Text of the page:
By the side of this is a vihara; this is where Bodhisattva descended spiritually into the womb of his mother. There is a representation of this scene drawn in the vihara. The Mahasthavira school say that Bodhisattva was conceived on the 30th night of the month U-ta-lo-an-sha-cha (Uttarashadha). This is the 15th day of the 5th month (with us). The other schools fix the event on the 23rd day of the same month. This would be the 8th day of the 5th month (with us).
(Xuanzang, Book 6 - 2)
The area of Kapilavastu was desolated when the Chinese pilgrims visited it, but it was not forgotten and some activity still persisted. During the 9th century CE, the area became controlled by the Muslims and later by the Hindus: During this process, the Buddhist structures were destroyed and the memory of the region was lost. Although the exact location of Kapilavastu has not been determined yet and we still have two possible sites, the Chinese description of the area have helped to rediscover many different Buddhist ancient sites in the area.
- Lumbini - Ancient History Encyclopedia definition
- Siddhartha Gautama - Ancient history Encyclopedia definition
- Xuanzang - Buddhist records of the western world
- Buswell, R.E. Encyclopedia of Buddhism. Macmillan Library Reference, 2013.
- Buswell, R.E. The Princeton Dictionary of Buddhism. Princeton University Press, 2013.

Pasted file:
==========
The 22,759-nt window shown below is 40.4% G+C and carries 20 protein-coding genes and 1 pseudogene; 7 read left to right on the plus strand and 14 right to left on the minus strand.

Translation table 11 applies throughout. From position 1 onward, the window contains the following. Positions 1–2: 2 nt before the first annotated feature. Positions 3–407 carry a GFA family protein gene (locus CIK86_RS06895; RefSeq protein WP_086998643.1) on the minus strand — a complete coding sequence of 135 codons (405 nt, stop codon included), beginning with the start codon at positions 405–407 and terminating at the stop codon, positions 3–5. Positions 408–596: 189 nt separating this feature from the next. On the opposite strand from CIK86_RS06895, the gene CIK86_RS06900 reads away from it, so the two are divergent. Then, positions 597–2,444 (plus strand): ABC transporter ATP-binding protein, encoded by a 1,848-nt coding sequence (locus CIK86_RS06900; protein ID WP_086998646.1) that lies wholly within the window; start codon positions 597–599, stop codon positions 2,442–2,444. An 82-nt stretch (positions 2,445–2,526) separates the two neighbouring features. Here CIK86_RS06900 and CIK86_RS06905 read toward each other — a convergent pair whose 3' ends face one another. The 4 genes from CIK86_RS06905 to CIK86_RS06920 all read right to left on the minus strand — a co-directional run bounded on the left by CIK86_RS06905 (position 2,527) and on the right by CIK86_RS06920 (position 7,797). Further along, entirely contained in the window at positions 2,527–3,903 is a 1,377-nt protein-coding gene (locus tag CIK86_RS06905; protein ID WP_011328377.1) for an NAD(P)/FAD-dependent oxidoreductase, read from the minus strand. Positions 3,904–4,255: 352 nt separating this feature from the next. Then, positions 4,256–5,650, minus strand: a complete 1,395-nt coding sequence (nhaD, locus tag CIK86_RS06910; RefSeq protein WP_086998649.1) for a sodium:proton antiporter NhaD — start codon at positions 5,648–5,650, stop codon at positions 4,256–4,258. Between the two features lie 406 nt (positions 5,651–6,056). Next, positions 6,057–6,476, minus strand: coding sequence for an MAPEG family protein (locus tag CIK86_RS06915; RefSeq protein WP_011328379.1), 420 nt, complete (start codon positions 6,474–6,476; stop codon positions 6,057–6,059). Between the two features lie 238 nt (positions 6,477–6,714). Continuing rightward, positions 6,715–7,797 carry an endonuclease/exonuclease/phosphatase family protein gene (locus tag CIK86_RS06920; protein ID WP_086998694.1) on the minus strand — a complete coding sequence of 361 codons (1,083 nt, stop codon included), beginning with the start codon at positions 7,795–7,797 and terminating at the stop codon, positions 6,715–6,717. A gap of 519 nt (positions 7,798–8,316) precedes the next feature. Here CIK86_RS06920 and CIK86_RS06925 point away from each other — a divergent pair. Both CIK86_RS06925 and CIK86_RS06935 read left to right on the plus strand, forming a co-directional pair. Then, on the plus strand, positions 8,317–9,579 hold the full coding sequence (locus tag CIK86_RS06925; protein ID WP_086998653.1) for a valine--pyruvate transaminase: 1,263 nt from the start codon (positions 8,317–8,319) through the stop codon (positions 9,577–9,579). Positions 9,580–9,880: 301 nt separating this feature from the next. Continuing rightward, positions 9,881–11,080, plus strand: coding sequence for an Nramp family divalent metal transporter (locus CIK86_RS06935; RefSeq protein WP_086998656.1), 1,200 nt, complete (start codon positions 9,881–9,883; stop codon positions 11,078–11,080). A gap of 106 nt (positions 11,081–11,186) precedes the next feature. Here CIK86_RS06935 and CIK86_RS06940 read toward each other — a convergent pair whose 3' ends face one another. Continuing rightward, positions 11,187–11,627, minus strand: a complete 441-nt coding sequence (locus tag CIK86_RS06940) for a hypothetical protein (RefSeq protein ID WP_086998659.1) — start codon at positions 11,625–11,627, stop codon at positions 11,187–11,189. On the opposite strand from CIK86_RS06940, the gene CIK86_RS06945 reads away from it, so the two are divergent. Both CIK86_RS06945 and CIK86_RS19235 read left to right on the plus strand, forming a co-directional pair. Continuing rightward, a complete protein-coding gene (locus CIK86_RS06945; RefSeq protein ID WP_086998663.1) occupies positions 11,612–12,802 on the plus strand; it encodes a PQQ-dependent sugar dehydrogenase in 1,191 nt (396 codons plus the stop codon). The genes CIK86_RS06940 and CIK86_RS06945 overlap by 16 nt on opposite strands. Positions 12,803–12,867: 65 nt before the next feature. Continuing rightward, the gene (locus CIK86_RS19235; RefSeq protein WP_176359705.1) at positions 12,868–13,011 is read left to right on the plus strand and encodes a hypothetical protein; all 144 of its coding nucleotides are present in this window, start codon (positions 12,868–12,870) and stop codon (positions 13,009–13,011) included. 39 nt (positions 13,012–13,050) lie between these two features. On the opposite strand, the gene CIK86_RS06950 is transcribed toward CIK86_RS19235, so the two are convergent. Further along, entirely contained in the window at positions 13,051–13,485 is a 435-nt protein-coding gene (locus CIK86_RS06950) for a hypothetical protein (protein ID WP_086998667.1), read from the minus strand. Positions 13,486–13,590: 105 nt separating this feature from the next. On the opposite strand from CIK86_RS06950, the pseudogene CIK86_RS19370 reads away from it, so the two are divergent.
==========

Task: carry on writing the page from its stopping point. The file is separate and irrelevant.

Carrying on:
- Fa-Hien, H. Record of Buddhistic Kingdoms. Forgotten Books, 2008.
- Geiger, W. The Mahavamsa or the great chronicle of Ceylon. Nabu Press, 2010.
- Irons, E.A. Encyclopedia of Buddhism. Checkmark Books, 2008.
c. 700 BCEThe state of Kosala becomes a great power and exerts political influence over its neighbours, including the Shakya state.
c. 490 BCE - c. 410 BCEThe life of Siddhartha Gautama according to modern scholar consensus.
448 BCE - 368 BCEThe life of Siddhartha Gautama according to the Short chronology (Indian chronology).
403 CEA Buddhist Chinese pilgrim named Faxian (Fa-Hien) visited Kapilavastu and Lumbini. as recorded in his work “A Record of the Buddhistic kingdoms”.
c. 635 CEA Buddhist Chinese pilgrim named Xuanzang (Hsüan-tsang) visited Kapilavastu as recorded in his work “Buddhist Records of the Western World”.